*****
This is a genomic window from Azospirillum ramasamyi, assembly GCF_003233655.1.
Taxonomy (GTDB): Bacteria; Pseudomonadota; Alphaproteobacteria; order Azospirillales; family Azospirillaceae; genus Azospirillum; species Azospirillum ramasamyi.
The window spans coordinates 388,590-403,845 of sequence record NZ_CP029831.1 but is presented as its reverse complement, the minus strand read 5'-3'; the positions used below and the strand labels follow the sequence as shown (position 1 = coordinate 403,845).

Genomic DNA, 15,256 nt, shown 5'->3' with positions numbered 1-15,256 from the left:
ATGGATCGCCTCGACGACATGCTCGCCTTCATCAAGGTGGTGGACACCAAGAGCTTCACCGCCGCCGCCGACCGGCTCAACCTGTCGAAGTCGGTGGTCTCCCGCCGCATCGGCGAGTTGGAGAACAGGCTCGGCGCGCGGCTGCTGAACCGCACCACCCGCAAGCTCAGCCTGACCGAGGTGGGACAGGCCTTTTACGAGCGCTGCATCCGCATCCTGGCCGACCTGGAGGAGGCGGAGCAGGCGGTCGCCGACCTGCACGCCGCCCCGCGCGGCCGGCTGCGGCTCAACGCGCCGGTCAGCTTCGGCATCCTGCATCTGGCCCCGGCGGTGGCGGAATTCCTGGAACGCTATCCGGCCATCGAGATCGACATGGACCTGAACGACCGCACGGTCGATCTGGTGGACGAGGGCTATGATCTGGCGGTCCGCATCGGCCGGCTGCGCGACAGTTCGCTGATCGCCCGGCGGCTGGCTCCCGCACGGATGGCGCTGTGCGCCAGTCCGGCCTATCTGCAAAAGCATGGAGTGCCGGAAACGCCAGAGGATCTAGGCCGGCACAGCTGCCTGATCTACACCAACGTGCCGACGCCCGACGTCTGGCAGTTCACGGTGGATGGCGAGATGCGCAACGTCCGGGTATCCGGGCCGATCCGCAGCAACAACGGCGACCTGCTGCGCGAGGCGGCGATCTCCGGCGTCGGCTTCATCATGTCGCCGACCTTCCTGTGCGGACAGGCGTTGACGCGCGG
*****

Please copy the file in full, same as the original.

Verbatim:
This is a genomic window from Azospirillum ramasamyi, assembly GCF_003233655.1.
Taxonomy (GTDB): Bacteria; Pseudomonadota; Alphaproteobacteria; order Azospirillales; family Azospirillaceae; genus Azospirillum; species Azospirillum ramasamyi.
The window spans coordinates 388,590-403,845 of sequence record NZ_CP029831.1 but is presented as its reverse complement, the minus strand read 5'-3'; the positions used below and the strand labels follow the sequence as shown (position 1 = coordinate 403,845).

Genomic DNA, 15,256 nt, shown 5'->3' with positions numbered 1-15,256 from the left:
ATGGATCGCCTCGACGACATGCTCGCCTTCATCAAGGTGGTGGACACCAAGAGCTTCACCGCCGCCGCCGACCGGCTCAACCTGTCGAAGTCGGTGGTCTCCCGCCGCATCGGCGAGTTGGAGAACAGGCTCGGCGCGCGGCTGCTGAACCGCACCACCCGCAAGCTCAGCCTGACCGAGGTGGGACAGGCCTTTTACGAGCGCTGCATCCGCATCCTGGCCGACCTGGAGGAGGCGGAGCAGGCGGTCGCCGACCTGCACGCCGCCCCGCGCGGCCGGCTGCGGCTCAACGCGCCGGTCAGCTTCGGCATCCTGCATCTGGCCCCGGCGGTGGCGGAATTCCTGGAACGCTATCCGGCCATCGAGATCGACATGGACCTGAACGACCGCACGGTCGATCTGGTGGACGAGGGCTATGATCTGGCGGTCCGCATCGGCCGGCTGCGCGACAGTTCGCTGATCGCCCGGCGGCTGGCTCCCGCACGGATGGCGCTGTGCGCCAGTCCGGCCTATCTGCAAAAGCATGGAGTGCCGGAAACGCCAGAGGATCTAGGCCGGCACAGCTGCCTGATCTACACCAACGTGCCGACGCCCGACGTCTGGCAGTTCACGGTGGATGGCGAGATGCGCAACGTCCGGGTATCCGGGCCGATCCGCAGCAACAACGGCGACCTGCTGCGCGAGGCGGCGATCTCCGGCGTCGGCTTCATCATGTCGCCGACCTTCCTGTGCGGACAGGCGTTGACGCGCGG